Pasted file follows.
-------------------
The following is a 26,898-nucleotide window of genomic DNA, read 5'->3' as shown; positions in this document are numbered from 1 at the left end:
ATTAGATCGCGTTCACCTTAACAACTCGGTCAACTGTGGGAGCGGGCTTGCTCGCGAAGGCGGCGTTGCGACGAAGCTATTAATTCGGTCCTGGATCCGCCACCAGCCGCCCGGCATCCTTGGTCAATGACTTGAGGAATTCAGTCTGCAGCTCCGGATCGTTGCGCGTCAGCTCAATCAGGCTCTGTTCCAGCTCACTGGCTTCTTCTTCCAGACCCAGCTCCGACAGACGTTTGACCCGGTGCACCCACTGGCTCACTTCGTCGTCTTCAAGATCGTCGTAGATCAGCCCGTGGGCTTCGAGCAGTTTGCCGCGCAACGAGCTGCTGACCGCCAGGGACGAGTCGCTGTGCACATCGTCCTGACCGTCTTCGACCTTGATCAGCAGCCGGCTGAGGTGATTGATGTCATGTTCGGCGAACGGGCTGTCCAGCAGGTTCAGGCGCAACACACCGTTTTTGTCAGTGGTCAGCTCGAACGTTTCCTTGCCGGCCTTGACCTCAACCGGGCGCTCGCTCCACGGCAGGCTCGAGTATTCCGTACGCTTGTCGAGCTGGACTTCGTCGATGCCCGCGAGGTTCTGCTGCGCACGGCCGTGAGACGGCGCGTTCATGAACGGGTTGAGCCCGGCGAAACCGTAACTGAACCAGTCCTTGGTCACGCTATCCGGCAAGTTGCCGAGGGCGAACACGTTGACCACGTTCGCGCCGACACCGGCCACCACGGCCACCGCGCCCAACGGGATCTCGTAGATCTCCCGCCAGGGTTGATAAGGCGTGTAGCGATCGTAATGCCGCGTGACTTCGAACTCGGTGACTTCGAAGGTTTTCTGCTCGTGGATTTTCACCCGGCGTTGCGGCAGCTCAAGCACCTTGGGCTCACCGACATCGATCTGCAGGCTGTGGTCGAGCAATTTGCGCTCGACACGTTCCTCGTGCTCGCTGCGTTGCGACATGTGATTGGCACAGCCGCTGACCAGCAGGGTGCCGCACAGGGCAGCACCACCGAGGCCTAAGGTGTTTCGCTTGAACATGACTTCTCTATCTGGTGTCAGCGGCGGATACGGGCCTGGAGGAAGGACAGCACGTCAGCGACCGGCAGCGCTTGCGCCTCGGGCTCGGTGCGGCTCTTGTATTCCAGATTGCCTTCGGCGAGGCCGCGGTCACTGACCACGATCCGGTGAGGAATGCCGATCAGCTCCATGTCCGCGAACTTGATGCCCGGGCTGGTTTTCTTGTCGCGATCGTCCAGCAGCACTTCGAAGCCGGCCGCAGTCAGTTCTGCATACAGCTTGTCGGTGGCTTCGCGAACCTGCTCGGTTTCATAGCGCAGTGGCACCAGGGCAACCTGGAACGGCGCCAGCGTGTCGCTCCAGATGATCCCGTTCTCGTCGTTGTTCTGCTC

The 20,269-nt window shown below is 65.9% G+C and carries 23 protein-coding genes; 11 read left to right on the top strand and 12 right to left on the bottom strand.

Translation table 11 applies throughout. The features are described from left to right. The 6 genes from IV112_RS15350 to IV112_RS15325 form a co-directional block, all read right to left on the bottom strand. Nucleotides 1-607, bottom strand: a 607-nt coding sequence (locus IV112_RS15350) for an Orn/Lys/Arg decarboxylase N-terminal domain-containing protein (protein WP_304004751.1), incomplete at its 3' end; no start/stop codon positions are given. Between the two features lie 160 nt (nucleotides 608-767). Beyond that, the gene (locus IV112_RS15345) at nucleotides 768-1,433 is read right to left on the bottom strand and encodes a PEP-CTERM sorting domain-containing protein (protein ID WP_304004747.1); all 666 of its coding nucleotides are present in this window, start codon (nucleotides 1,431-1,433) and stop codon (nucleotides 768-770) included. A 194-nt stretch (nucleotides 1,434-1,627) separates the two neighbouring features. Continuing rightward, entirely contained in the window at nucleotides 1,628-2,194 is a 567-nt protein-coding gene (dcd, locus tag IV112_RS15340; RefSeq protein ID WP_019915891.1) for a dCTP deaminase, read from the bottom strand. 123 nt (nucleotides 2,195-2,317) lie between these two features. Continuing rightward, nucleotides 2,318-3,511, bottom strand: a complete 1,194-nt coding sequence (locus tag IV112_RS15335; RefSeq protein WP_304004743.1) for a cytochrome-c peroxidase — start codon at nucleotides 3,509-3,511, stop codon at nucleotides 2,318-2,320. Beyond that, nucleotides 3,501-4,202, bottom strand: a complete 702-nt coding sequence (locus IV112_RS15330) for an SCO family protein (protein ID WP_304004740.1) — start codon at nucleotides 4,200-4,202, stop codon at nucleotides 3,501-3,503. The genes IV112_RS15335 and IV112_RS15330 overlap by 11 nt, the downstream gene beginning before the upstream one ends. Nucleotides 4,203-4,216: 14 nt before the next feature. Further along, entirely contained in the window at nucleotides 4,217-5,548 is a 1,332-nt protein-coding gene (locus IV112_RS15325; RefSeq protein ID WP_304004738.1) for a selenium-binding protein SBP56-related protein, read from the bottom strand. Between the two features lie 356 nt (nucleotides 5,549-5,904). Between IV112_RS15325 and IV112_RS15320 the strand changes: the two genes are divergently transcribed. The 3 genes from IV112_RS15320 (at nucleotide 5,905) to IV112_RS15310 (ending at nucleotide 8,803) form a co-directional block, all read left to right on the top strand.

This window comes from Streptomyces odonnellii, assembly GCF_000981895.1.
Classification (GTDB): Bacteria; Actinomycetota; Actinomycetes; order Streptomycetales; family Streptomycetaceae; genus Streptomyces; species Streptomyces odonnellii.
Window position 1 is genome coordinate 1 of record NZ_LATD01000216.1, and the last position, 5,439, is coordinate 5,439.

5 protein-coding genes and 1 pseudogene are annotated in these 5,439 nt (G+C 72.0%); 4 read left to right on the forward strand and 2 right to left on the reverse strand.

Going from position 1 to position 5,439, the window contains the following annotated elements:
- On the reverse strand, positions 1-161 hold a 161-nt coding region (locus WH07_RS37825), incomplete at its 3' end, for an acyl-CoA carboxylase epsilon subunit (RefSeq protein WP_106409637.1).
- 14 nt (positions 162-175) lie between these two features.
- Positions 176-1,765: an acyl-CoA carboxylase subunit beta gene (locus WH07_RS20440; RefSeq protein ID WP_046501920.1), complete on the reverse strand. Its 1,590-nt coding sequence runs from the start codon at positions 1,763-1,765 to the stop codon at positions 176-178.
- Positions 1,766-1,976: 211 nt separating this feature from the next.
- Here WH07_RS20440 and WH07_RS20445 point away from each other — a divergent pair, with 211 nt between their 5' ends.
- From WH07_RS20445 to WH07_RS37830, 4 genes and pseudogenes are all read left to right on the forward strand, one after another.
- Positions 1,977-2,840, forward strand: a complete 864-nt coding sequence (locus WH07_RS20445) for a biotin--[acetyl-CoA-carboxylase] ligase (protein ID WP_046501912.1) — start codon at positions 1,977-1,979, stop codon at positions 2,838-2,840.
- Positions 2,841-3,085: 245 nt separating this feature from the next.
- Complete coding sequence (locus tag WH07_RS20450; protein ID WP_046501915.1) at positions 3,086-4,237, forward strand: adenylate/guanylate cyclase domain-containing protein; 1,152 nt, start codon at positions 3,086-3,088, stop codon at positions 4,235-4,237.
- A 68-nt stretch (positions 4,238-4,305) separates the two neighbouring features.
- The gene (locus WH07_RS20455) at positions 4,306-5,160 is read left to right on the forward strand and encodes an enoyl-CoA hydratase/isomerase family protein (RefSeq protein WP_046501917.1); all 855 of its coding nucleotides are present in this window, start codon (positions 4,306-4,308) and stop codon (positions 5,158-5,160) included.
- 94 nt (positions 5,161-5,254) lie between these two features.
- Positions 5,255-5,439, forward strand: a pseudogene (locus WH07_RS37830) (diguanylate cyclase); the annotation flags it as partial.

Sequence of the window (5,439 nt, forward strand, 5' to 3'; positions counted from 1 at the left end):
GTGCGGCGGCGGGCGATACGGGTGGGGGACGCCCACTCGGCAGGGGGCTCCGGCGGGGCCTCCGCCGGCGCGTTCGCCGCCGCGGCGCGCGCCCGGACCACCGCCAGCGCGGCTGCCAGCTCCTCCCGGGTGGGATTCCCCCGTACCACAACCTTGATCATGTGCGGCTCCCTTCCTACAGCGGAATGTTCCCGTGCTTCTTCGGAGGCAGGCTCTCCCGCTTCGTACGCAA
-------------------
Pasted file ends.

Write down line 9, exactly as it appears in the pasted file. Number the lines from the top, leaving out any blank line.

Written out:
Going from position 1 to position 5,439, the window contains the following annotated elements: